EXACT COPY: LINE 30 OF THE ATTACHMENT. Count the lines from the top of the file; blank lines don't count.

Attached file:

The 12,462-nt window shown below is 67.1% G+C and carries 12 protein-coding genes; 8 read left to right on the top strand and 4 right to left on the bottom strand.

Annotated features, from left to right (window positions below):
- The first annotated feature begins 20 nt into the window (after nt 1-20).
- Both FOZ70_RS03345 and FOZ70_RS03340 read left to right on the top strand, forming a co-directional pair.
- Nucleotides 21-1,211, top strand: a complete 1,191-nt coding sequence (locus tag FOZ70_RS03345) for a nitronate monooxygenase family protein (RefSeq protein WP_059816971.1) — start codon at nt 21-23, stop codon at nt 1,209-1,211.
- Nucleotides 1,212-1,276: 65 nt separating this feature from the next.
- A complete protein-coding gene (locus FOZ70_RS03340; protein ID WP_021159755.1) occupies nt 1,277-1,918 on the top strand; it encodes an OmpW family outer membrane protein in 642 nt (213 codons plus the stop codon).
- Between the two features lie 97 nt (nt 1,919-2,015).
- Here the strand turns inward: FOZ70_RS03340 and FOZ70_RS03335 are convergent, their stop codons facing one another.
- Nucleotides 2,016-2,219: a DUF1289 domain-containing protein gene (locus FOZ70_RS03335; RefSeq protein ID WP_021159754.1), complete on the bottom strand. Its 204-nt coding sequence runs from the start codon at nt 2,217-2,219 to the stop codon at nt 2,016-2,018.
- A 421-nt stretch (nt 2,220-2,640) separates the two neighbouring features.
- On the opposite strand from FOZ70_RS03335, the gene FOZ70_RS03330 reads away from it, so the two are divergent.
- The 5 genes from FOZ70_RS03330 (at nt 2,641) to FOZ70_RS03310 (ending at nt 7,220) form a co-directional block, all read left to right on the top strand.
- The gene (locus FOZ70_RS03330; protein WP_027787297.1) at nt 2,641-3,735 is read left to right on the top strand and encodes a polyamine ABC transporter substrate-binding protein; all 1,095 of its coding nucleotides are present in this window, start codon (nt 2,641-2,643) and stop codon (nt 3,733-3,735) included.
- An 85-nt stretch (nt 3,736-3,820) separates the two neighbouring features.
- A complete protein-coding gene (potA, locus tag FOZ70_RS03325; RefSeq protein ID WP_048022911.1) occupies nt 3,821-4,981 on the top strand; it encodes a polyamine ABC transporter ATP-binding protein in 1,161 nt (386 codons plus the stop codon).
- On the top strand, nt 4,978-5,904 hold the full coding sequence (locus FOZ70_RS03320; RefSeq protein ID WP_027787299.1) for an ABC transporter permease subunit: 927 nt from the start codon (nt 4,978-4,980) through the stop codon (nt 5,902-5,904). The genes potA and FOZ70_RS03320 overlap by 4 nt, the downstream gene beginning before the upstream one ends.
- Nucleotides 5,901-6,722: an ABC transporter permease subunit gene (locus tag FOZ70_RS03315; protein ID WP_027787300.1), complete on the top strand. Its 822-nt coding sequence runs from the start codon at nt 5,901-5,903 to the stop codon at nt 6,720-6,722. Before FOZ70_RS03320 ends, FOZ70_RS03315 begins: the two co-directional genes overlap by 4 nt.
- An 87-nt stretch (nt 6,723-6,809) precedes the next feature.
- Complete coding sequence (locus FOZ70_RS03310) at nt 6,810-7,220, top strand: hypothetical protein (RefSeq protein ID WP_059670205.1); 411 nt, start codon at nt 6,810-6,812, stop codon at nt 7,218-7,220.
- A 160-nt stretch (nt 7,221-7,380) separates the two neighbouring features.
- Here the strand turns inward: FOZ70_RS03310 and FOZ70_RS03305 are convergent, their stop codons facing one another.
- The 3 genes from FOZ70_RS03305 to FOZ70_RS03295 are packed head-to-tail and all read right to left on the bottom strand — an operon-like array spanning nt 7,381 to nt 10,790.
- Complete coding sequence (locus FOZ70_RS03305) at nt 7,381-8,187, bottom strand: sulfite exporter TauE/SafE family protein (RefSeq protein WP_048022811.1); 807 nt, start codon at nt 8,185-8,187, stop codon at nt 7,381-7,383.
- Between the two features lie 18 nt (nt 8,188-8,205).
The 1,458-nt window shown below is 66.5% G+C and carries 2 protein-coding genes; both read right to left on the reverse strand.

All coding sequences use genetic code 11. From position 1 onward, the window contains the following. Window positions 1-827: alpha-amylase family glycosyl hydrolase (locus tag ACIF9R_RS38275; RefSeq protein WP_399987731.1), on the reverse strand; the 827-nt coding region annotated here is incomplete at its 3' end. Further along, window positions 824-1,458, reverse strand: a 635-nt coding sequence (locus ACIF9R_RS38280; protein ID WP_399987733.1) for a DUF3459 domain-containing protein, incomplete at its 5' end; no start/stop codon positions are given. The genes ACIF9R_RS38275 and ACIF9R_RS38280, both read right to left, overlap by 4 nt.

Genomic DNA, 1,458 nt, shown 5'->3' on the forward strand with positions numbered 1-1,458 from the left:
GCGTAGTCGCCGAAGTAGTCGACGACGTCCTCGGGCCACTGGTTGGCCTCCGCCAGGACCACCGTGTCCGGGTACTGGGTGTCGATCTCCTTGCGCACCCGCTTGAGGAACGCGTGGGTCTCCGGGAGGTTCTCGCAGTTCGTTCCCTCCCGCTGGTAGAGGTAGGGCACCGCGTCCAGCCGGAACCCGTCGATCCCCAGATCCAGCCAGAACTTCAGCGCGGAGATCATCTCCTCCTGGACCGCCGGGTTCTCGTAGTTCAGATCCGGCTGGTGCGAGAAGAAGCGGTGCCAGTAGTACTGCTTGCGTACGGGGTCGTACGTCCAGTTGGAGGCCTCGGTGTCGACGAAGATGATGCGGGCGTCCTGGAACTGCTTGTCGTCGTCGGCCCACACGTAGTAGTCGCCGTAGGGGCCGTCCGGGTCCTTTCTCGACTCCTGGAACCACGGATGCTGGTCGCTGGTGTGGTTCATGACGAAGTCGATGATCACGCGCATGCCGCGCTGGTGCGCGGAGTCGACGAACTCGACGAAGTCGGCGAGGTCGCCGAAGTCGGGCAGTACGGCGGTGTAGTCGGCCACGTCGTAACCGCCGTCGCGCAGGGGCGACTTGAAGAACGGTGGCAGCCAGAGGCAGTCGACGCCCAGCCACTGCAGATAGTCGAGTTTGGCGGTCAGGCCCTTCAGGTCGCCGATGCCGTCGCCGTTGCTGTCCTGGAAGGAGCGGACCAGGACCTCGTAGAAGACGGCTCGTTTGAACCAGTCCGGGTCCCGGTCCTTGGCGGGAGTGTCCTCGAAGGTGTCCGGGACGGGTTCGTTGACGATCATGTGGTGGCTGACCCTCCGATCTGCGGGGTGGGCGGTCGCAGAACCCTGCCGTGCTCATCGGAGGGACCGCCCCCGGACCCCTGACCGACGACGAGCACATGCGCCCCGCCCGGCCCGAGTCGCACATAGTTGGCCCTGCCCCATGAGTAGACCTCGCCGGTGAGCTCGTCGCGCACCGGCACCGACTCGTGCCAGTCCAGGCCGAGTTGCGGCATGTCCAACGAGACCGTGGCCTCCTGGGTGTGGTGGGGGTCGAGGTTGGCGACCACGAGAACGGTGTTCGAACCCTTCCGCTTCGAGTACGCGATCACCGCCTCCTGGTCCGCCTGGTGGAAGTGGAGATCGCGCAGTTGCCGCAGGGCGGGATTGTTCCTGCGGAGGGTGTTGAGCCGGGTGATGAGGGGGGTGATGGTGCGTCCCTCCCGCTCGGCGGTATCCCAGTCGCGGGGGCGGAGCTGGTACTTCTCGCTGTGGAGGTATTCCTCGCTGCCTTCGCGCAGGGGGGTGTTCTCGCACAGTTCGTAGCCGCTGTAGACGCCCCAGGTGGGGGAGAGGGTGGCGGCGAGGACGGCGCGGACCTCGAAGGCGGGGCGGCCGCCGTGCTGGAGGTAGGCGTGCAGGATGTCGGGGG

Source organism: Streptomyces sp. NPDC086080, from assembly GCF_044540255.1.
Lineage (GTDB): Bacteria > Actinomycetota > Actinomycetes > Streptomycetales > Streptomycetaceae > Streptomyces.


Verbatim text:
Source organism: Streptomyces sp. NPDC086080, from assembly GCF_044540255.1.